Polygon (computer graphics)
Polygons are used in computer graphics to compose images that are three-dimensional in appearance.
Usually (but not always) triangular, polygons arise when an object's surface is modeled, vertices are selected, and the object is rendered in a wire frame model. This is quicker to display than a shaded model; thus the polygons are a stage in computer animation. The polygon count refers to the number of polygons being rendered per frame.
Beginning with the fifth generation of video game consoles, the use of polygons became more common, and with each succeeding generation, polygonal models became increasingly complex.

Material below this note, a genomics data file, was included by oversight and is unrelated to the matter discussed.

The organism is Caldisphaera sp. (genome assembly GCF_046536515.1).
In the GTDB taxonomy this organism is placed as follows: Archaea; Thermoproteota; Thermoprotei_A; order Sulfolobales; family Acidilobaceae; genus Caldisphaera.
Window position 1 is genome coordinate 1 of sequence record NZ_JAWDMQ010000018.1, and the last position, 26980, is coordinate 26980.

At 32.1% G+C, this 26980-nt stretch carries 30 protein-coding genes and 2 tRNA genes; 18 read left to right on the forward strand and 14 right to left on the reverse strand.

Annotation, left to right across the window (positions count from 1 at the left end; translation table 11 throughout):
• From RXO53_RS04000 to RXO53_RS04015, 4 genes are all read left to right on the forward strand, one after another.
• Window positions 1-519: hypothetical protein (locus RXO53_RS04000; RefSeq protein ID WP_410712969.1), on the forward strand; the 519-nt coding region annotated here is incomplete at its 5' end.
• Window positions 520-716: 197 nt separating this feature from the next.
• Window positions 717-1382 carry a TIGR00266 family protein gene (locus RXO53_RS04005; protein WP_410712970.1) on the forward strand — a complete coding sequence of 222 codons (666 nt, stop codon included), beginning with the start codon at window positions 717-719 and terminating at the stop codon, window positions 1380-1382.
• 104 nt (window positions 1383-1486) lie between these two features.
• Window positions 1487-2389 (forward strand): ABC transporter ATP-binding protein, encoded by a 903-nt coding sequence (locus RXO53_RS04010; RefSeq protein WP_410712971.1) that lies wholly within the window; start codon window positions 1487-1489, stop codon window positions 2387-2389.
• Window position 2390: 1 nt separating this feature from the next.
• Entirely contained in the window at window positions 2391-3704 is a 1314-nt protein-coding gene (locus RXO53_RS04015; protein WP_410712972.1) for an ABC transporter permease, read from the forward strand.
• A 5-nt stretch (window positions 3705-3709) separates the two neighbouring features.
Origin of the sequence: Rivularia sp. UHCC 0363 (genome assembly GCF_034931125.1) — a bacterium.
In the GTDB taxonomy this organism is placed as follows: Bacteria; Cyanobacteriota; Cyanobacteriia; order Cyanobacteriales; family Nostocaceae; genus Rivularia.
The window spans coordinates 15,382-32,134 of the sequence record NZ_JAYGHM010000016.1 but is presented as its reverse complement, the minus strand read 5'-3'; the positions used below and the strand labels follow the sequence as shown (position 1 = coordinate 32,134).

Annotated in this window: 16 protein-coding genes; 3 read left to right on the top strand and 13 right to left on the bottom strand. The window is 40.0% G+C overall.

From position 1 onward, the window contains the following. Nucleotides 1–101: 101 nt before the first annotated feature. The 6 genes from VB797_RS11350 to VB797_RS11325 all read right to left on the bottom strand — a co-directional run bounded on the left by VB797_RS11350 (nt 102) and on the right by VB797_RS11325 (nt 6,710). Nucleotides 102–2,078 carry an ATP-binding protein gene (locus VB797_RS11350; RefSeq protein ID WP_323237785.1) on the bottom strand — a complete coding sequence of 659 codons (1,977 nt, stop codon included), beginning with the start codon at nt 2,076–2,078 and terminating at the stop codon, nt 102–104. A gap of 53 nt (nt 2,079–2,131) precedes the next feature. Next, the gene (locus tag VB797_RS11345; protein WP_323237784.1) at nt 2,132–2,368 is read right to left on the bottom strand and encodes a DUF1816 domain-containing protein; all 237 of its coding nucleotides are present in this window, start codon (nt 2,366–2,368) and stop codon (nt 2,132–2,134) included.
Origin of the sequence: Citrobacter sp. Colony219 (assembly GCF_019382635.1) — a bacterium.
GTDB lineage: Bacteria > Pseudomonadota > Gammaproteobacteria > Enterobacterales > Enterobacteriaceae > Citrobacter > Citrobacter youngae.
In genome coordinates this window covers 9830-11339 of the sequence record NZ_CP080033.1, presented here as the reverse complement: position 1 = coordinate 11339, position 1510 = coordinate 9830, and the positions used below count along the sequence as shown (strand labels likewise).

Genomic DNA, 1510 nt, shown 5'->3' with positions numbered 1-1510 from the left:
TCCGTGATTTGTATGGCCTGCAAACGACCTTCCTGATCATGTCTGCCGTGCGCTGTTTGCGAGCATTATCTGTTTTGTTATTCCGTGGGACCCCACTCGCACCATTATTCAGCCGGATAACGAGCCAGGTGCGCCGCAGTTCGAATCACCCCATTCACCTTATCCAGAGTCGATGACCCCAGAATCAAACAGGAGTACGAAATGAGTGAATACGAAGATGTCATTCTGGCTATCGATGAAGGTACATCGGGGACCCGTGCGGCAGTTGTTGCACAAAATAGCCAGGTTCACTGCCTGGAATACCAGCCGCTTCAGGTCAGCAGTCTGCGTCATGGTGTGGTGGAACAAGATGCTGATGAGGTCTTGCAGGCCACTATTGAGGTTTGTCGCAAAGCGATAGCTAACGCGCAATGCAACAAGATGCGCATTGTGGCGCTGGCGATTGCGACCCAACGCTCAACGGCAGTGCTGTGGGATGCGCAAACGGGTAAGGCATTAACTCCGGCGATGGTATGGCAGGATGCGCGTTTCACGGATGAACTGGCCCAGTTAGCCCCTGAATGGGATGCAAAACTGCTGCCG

Competing methods for rendering polygons that avoid seams
- Floating Point
- because of rounding, every scanline has its own direction in space and may show its front or back side to the viewer.
- Fraction (mathematics)
- Bresenham's line algorithm
- Polygons have to be split into triangles
- The whole triangle shows the same side to the viewer
- The point numbers from the Transform and lighting stage have to converted to Fraction (mathematics)
- Barycentric coordinates (mathematics)
- Used in raytracing
- Low poly
- Polygon, for general polygon information
- Polygon mesh, for polygon object representation
- Polygon modeling
Bailey, Kat (Apr 18, 2016). "Star Fox's History of Innovation, For Better or Worse". usgamer. Retrieved 2022-07-17.
Developed in part by Argonaut Software, a studio that included a young Dylan Cuthbert, it pushed the Super Nintendo to the absolute limits. It looks dated now, but at the time Star Fox's polygonal graphics were sleek and cool, and well beyond anything available on the competition